• When a new student enters the program the school works closely with teachers and therapists from their previous program to learn as much about the student as possible. Parents are encouraged to be present at every meeting about their child so the team can work together right from the beginning.
  • Each student is assigned a binder that parents fill out at home and send to school with their child. The binder asks for basic information, like How did your child sleep last night?; Did he or she eat breakfast?; or Have there been any medication changes? This kind of information can really help teachers understand what’s going on with their student and to plan accordingly. For example, if a child seems to have a hard time eating breakfast in the morning, they may fit an early snack into the schedule to help them get through to lunch.
  • The binder also leaves extra space for parents to ask questions or share other pertinent information about their child. I like to use this space to share successes we’ve had at home so they can build on these milestones at school.
  • When the binder comes home the teachers have written about Ivan’s day. They let us know if he’s napped and what he’s eaten. This is a great way for us to keep track of his calorie intake and to plan for the afternoon. (Will he need to eat an extra snack? Should I expect him to nap?) Ivan’s teachers also usually share something positive about his day and we use this as a way to talk to Ivan about his day at school.
  • Each child is also assigned a communication switch, even if they are verbal. The teachers will record a short message on the switch describing something about the day’s activities that the child can then share at home. For children working on alternative communication strategies, this can be a wonderful way to teach basic conversation skills. Ivan is non-verbal, but is doing really well with his switch!
  • The school also hosts monthly parent observation days where parents are invited to come in and observe one half-hour session. We can use this time to see what’s happening at the school and address any issues we may have.
  • The program is also open to parents to come in at any time (with notice, of course) to observe their child or speak to their teachers. Parents are given phone numbers for all their teachers and therapists as well as email addresses. Email is such a convenient way to ask quick questions!

On the home end, what have you learned about communicating with the school that you think is important to share with other parents?

I can sum that up in one word: Boundaries!

This is your child and you have every right to know what’s happening at school and to observe your child in the classroom, but the teachers also have the right to teach your child without interruptions. If you want to sit in on a class, you have to ask first and set up a time to do so… and you really shouldn’t hang out for hours or days at a time. If you have a problem, you need to address it as soon as possible, but remember that your child’s teacher has responsibilities to other students as well and needs the time and space to do their job.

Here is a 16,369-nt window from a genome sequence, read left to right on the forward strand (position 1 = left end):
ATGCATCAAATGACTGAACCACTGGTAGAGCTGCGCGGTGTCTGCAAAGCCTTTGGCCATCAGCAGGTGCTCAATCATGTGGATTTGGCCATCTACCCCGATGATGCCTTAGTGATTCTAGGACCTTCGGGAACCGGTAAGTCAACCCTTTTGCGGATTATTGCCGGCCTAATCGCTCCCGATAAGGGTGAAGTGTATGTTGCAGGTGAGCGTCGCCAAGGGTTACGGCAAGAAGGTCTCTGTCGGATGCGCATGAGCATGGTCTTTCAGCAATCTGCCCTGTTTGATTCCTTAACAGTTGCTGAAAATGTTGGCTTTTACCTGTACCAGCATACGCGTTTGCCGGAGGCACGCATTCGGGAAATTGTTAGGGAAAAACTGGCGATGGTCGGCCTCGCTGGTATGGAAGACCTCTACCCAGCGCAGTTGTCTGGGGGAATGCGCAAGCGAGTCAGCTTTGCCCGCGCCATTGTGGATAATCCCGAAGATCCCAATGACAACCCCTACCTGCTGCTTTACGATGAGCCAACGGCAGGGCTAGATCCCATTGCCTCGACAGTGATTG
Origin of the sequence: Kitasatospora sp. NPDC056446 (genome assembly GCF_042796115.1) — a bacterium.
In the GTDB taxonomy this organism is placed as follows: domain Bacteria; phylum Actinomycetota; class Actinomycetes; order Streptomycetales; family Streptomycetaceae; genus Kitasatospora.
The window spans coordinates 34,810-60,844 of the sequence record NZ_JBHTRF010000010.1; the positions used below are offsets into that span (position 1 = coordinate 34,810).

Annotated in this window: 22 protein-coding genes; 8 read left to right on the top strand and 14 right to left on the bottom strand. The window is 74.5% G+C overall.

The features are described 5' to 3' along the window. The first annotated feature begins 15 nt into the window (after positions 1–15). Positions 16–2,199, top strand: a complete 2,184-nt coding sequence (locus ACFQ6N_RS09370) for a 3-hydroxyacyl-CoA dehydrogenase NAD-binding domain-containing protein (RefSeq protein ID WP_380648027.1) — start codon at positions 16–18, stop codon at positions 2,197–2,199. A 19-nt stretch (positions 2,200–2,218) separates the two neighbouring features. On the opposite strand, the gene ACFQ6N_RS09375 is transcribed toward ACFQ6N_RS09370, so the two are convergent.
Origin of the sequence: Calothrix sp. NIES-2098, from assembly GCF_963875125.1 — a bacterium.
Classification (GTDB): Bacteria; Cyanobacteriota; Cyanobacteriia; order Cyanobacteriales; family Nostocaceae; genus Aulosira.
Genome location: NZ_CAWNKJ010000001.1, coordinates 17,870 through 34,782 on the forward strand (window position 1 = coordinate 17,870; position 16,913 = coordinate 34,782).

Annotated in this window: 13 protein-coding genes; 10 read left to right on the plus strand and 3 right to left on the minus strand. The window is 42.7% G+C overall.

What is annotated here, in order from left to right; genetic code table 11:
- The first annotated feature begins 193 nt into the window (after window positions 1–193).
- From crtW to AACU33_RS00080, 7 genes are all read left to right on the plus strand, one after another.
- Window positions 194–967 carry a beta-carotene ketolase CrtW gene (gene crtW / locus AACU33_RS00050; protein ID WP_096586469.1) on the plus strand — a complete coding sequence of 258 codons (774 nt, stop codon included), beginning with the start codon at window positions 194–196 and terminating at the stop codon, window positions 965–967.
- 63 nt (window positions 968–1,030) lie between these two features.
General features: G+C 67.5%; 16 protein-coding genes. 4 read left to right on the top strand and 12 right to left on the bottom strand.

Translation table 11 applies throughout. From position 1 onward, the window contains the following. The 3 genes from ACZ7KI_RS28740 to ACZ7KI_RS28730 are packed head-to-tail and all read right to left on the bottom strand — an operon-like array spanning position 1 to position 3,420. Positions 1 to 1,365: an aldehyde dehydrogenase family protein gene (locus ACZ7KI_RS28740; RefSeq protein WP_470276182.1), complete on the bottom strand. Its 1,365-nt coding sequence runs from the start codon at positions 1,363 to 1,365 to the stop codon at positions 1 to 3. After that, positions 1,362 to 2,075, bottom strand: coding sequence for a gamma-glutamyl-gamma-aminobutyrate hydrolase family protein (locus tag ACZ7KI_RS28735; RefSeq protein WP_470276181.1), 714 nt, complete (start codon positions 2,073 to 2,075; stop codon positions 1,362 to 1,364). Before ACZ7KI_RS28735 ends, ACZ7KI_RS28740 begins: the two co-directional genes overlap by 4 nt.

I was on campus one day meeting with a social worker and found myself with about twenty minutes to fill before Ivan would be released from school. For some reason it made perfect sense to me to sit in the teacher’s lounge and work on my computer while I waited for Ivan’s day to end. As I sat there teachers and staff would wander in and look surprised to see me. I also realized that I could hear what was happening with other students in some of the classrooms downstairs. It suddenly occurred to me that maybe the teacher’s lounge wasn’t the best place for a parent to sit and work and that maybe there were privacy issues related to what I was overhearing downstairs. Maybe, just maybe, this wasn’t the most appropriate place for me to be!

I brought it up with the assistant director the next day and apologized. We agreed that in the future the library would be a better place for me to work if necessary. This incident made me realize that just because my son goes to this school does not make this school my personal space. I need to respect the privacy of the teachers as well as the other students and remember that there are always boundaries.

Another important point for parents to remember is that they have a crucial role to play in their child’s education and they can’t expect teachers to do it all without any support. When the school organizes a parent night, meeting, or observation day, parents need to find a way to attend. We need to show the school that we are informed and engaged, not only so we can be involved, but also because it’s supportive and respectful of the teachers and staff. We need to remember that teachers and therapists are well-trained and highly-qualified professionals, not glorified babysitters. They need our support as much as we need theirs.